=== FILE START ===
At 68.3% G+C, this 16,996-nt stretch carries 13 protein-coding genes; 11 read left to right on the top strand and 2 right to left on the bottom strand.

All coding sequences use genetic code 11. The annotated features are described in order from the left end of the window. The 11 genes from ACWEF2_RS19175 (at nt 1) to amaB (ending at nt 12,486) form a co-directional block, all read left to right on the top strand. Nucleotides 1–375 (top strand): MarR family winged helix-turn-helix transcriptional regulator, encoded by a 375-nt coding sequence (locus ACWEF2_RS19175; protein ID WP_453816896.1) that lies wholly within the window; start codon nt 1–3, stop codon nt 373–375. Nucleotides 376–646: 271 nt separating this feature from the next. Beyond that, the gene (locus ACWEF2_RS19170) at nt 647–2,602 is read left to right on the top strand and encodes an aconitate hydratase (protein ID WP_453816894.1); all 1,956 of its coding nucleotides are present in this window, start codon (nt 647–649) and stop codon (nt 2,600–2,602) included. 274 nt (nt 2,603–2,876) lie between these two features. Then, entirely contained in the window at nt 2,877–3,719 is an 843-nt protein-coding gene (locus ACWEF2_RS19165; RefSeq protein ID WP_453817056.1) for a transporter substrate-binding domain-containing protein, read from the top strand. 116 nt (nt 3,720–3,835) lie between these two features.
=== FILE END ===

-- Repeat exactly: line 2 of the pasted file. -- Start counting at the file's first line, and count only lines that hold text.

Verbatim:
All coding sequences use genetic code 11. The annotated features are described in order from the left end of the window. The 11 genes from ACWEF2_RS19175 (at nt 1) to amaB (ending at nt 12,486) form a co-directional block, all read left to right on the top strand. Nucleotides 1–375 (top strand): MarR family winged helix-turn-helix transcriptional regulator, encoded by a 375-nt coding sequence (locus ACWEF2_RS19175; protein ID WP_453816896.1) that lies wholly within the window; start codon nt 1–3, stop codon nt 373–375. Nucleotides 376–646: 271 nt separating this feature from the next. Beyond that, the gene (locus ACWEF2_RS19170) at nt 647–2,602 is read left to right on the top strand and encodes an aconitate hydratase (protein ID WP_453816894.1); all 1,956 of its coding nucleotides are present in this window, start codon (nt 647–649) and stop codon (nt 2,600–2,602) included. 274 nt (nt 2,603–2,876) lie between these two features. Then, entirely contained in the window at nt 2,877–3,719 is an 843-nt protein-coding gene (locus ACWEF2_RS19165; RefSeq protein ID WP_453817056.1) for a transporter substrate-binding domain-containing protein, read from the top strand. 116 nt (nt 3,720–3,835) lie between these two features.